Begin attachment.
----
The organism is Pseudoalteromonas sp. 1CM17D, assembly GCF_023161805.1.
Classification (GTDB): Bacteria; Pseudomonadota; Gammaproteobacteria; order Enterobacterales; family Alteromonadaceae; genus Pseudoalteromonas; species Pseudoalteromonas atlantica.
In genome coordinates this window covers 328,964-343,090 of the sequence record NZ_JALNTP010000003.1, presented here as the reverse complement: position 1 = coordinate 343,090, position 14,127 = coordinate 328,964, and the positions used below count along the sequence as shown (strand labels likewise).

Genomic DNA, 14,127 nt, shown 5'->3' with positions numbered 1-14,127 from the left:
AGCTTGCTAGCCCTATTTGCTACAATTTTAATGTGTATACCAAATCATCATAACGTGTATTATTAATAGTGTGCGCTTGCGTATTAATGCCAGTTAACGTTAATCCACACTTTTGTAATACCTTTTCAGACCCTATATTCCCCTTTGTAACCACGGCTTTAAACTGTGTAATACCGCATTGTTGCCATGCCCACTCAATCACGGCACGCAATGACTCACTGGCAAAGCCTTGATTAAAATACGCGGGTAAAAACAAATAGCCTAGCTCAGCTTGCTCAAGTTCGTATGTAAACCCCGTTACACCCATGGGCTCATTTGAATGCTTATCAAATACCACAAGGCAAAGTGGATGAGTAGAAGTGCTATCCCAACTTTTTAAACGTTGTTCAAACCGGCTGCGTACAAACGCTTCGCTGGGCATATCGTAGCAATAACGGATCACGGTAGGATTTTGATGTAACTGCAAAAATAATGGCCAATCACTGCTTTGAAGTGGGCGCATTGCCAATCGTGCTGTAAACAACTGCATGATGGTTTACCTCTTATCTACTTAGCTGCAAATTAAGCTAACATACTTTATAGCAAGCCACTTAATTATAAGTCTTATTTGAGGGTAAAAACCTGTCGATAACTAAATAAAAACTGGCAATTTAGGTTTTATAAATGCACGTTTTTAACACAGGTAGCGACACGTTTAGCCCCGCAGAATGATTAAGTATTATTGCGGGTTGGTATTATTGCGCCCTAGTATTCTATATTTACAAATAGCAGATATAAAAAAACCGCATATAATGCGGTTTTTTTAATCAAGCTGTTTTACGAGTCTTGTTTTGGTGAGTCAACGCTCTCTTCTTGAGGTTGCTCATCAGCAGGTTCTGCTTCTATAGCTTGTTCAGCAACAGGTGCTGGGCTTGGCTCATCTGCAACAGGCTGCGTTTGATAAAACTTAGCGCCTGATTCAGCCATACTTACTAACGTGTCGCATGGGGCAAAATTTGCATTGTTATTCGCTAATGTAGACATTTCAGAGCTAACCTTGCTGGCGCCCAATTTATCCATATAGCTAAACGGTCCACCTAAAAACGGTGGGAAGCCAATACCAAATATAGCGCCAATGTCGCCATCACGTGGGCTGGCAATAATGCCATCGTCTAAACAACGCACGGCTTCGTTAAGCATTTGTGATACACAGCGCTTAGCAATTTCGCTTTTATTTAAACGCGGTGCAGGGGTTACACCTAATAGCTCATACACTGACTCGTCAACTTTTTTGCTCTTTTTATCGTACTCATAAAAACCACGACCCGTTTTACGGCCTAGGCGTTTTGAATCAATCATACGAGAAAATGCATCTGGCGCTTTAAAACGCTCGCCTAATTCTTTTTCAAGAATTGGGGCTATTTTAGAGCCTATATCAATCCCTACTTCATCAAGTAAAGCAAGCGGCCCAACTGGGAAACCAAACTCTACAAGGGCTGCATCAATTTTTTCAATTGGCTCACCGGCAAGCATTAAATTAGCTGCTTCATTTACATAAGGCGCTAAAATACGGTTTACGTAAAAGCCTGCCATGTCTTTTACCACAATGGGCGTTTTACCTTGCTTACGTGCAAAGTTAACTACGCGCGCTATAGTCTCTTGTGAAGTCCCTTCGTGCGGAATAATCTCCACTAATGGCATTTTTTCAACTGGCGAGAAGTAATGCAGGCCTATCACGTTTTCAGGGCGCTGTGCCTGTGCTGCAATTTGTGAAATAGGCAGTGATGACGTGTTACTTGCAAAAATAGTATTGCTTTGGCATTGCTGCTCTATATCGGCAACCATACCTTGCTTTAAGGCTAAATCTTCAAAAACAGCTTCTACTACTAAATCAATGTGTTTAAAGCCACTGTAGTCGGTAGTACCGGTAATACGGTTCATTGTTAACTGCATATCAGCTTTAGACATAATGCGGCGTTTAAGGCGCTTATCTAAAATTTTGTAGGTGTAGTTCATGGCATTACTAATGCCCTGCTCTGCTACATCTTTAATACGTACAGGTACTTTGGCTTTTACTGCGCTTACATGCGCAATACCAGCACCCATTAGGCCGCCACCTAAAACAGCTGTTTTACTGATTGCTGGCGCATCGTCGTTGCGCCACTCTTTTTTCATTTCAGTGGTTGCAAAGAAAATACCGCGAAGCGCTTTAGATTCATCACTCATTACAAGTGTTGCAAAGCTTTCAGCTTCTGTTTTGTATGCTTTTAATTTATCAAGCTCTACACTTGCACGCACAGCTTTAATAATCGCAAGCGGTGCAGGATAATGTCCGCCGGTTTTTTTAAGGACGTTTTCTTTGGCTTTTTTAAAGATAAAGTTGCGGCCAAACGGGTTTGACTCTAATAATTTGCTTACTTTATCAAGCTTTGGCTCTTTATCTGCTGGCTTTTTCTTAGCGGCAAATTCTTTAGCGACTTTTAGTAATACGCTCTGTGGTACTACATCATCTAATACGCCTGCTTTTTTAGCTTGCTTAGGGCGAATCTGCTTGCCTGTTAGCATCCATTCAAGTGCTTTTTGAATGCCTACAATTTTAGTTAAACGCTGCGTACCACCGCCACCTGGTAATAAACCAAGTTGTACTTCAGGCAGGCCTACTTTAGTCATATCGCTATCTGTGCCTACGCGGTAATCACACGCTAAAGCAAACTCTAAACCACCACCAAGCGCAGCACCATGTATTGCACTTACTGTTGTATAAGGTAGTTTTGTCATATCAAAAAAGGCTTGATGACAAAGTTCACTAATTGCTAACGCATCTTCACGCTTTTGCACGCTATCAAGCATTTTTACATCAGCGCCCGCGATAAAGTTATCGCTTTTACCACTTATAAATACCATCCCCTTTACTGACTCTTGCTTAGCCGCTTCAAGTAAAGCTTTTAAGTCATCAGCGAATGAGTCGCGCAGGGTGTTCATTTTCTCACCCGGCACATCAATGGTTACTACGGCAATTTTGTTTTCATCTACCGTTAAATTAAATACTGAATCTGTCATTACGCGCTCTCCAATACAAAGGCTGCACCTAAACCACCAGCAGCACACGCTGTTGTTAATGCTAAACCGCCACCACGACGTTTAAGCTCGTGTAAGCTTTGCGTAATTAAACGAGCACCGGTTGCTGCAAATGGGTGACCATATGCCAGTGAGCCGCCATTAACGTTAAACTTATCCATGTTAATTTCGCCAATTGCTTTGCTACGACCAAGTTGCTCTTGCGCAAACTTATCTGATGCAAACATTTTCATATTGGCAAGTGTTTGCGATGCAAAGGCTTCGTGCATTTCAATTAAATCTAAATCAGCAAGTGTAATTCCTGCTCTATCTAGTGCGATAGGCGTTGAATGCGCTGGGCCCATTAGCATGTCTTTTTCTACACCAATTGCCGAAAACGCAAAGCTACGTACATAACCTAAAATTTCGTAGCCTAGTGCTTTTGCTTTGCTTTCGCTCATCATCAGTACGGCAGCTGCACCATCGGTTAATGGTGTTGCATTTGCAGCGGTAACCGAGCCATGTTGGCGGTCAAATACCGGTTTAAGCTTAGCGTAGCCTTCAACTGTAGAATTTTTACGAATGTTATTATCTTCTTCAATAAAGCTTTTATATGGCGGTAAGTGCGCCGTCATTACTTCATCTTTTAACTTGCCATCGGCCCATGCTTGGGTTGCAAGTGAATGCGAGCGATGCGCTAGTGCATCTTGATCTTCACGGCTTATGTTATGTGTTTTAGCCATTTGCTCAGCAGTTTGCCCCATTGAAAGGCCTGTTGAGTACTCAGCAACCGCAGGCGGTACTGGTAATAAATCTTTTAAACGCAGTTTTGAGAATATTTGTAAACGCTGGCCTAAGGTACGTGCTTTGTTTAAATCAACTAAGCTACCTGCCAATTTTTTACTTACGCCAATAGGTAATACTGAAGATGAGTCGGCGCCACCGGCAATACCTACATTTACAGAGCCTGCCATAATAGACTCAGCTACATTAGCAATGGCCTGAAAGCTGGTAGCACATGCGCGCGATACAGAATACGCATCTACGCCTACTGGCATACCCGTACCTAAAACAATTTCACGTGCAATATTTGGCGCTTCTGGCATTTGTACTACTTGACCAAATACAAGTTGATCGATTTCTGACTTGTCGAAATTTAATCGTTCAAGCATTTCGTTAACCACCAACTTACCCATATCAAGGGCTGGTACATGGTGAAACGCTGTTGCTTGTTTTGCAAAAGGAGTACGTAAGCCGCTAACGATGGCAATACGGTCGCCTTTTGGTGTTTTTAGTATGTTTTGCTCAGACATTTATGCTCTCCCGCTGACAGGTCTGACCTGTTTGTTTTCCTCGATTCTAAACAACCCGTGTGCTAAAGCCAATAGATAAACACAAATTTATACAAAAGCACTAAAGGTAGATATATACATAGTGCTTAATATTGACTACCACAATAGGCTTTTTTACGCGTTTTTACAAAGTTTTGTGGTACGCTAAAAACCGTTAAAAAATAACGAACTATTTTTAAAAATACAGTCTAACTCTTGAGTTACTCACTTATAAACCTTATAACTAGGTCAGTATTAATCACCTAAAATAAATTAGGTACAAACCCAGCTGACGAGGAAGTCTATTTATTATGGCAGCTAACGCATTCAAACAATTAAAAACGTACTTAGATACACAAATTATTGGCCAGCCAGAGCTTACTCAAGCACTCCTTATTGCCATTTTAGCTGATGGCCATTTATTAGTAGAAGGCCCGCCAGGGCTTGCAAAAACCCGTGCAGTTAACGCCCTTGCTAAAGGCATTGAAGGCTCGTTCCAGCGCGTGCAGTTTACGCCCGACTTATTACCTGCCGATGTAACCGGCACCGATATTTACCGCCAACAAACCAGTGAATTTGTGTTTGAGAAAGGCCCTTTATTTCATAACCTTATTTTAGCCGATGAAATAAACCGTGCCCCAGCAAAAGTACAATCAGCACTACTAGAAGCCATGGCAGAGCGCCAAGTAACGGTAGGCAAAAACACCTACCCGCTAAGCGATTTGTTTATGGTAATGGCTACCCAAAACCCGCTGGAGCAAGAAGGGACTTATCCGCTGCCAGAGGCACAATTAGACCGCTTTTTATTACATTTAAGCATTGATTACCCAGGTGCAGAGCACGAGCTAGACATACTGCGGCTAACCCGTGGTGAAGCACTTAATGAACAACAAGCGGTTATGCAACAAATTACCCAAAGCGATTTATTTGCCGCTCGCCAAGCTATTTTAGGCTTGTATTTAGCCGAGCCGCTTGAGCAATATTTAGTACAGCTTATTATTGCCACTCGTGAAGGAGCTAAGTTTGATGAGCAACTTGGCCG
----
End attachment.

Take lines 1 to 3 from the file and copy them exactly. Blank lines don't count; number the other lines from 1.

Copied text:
The organism is Pseudoalteromonas sp. 1CM17D, assembly GCF_023161805.1.
Classification (GTDB): Bacteria; Pseudomonadota; Gammaproteobacteria; order Enterobacterales; family Alteromonadaceae; genus Pseudoalteromonas; species Pseudoalteromonas atlantica.
In genome coordinates this window covers 328,964-343,090 of the sequence record NZ_JALNTP010000003.1, presented here as the reverse complement: position 1 = coordinate 343,090, position 14,127 = coordinate 328,964, and the positions used below count along the sequence as shown (strand labels likewise).